Surveys suggest that millennials are financing trips in a variety of ways – using loyalty programmes and a gradually growing trend of taking personal loans from fin-tech companies and peer-to-peer lending platforms.Anubhav Jain, co-founder and head of Risk at Qbera, says travel is one of the top five reasons why customers seek loans from them. His company has witnessed a gradual rise in the share of travel loans – from 5% to 6% in early 2017 to around 15-16% now.
“We have disbursed nearly Rs 50 crore of loans so far and around 16% of the total volume has been loans for travel,” said Jain. “That would also mean, we disbursed around Rs 6 crore of travel loans [during the] last financial year and are expecting to do around Rs 15 crore of travel loans (800 to 1,000 loans) in this financial year.” Clients tend to be in the 25-35 years age bracket, borrowing between Rs 1 lakh and Rs 5 lakh to fund honeymoon or holiday expenses.
The ease, speed and minimal paperwork required to be approved for a personal loan has been the attraction, according to Abhinandan Samgam, chief technical officer and co-founder of Finzy, a peer-to-peer lending platform. Over 12% of personal loans facilitated through them have been for travel. With no prepayment charges or lock-in periods, Finzy has seen a growing interest in this option through partnerships they share with travel companies. When they are made aware of a loan option, some customers have even changed their minds, choosing a more expensive destination than originally planned.
“This enhanced budget allows travellers to stay in better hotels and have an overall upgraded experience,” said Sangam. “On our platform, we have seen the salaried segment of borrowers vacationing at international destinations and more than 80% of our customers belong to this salaried class.”
Rajat Gandhi, chief executive officer and founder of Faircent, a P2P web-based lender, says that about 6% of personal loans from Faircent are used for travel and weddings, which includes honeymoons. “Over the last two years, the number has been steadily showing a spurt,” said Gandhi. “Millennials are not willing to postpone consumption, especially if they are confident that they can fund it over time. They are savvier in terms of using technology and planning their finances.”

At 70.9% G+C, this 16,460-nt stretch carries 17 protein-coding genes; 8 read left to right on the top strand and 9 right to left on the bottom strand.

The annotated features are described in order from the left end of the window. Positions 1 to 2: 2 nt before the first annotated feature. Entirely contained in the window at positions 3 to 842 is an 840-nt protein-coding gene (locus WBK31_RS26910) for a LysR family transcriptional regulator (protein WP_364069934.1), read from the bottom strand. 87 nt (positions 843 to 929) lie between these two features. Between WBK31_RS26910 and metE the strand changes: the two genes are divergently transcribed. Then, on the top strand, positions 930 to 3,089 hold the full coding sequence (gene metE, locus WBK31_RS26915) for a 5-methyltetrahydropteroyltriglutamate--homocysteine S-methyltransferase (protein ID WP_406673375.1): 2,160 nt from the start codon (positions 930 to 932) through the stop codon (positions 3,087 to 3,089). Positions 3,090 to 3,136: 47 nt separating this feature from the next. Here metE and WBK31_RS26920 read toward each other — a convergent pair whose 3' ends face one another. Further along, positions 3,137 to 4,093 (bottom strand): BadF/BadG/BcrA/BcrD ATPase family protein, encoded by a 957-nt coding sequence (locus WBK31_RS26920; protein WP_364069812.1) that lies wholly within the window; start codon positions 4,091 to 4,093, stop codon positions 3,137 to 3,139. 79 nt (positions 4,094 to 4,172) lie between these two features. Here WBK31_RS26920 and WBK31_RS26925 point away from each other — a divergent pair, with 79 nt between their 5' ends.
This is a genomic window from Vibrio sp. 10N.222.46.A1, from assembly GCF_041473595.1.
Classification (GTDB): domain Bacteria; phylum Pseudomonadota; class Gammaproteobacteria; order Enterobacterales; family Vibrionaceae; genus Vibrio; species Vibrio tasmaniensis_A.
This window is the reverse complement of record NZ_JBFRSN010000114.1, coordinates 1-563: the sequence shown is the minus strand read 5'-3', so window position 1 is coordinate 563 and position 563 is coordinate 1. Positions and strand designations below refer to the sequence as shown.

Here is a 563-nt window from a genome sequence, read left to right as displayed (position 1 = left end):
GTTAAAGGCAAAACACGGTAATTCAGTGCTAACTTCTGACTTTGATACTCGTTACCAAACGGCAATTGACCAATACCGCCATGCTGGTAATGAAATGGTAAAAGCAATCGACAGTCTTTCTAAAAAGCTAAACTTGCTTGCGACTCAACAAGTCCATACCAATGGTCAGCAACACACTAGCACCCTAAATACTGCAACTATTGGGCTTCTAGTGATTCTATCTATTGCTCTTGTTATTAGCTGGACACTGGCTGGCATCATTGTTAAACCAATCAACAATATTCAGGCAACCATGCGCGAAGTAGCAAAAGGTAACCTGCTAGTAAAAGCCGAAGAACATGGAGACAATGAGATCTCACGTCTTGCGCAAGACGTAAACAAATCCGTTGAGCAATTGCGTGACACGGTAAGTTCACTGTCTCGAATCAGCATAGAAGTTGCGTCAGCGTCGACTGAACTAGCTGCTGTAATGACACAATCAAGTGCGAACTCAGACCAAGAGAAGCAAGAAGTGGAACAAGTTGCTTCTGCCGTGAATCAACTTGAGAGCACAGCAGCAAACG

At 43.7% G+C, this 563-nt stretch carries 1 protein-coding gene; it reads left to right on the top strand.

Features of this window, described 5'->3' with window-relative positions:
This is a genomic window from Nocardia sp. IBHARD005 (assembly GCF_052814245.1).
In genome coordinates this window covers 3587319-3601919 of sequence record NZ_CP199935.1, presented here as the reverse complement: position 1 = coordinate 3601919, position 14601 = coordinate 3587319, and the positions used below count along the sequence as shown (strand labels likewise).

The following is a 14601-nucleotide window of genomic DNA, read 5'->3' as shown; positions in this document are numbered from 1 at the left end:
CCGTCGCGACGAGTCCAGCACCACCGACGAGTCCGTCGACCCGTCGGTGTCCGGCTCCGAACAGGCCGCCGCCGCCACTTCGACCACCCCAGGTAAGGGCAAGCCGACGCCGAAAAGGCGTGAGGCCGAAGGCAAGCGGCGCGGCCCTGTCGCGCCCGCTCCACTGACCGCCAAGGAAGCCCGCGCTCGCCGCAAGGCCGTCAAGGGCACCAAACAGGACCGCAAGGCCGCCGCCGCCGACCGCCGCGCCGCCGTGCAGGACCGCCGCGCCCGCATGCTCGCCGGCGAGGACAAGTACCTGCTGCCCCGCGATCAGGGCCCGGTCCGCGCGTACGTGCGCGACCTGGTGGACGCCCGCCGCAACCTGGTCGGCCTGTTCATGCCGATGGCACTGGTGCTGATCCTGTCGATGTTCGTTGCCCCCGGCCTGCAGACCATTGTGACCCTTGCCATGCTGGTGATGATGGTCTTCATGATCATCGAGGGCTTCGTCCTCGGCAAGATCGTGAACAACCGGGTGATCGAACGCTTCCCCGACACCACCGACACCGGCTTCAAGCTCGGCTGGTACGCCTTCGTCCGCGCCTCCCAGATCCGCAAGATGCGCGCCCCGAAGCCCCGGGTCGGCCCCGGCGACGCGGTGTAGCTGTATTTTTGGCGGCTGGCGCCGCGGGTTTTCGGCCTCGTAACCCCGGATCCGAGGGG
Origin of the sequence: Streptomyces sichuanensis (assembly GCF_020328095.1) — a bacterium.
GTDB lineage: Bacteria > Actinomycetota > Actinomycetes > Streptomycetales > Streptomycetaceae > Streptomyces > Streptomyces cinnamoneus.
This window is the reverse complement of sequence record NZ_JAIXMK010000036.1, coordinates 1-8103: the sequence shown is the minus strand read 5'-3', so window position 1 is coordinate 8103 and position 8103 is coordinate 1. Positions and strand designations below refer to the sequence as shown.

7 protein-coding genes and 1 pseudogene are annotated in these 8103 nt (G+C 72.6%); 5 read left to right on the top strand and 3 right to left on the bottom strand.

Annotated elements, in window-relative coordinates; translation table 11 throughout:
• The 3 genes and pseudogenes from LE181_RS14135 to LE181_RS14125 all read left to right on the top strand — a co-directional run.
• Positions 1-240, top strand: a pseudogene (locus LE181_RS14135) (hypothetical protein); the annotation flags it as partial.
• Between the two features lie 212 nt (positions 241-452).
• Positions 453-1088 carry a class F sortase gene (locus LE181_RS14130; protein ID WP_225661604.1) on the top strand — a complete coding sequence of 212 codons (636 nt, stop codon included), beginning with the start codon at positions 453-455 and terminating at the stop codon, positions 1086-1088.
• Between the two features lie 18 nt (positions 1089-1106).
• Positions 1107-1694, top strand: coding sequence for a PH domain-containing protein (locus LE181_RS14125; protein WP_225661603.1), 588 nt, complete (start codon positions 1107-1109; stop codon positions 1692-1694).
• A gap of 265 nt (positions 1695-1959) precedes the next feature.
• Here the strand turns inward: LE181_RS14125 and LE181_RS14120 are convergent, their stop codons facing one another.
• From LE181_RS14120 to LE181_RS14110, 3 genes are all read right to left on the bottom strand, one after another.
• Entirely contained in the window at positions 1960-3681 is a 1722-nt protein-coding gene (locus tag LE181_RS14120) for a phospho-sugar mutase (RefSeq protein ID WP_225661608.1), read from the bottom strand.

Rubique, an online financial matchmaking platform, has a similar experience with travel accounting for approximately 5% to 7% of loans availed through them. “With a young working population and potential growth in disposable income for travel, preference is given to exciting overseas destinations by opting for personal loans,” said Manav Jeet, chief executive officer and managing director of Rubique.
The Expedia Millennial Survey 2017 found that 56% of those surveyed register with online travel agencies to receive information on discounts and personalised packages. The survey also confirmed interest in flexible payment options, with 85% of respondents wanting a service that allowed them to split the cost of a holiday between different payment options online. Travel operators such as Thomas Cook India have also seen a shift in mindset with their younger clients. Abraham Alapatt, president and group head of Marketing, Service Quality, Value Added Services and Innovation, says their Holiday Savings Account Scheme launched in January 2016 is targeted at a millennial audience. It allows consumers to save and earn via a 12-month recurring deposit scheme with seven banks, at interest rates of approximately 6%.
Digital marketing consultant Deeksha Jhalani, 27, finds that she learns the most “about the place and about myself” when travelling. With many millennials branching out as entrepreneurs and consultants, Jhalani feels this trend has helped travel planning. “Unconventional careers allow more than a fixed set of holidays per year, so more travel opportunities present themselves,” she said. Though word of mouth does play a role in influencing her travel choices, it is primarily self-care that motivates her holiday plans.
The fact that Indians – and not just the millennial segment – are travelling more is nothing new. Their reasons may be varied – from self-preservation to keeping up with the Joneses. But what stand out are the determination, passion and non-negotiable attitude with which these young people are integrating travel into their lives.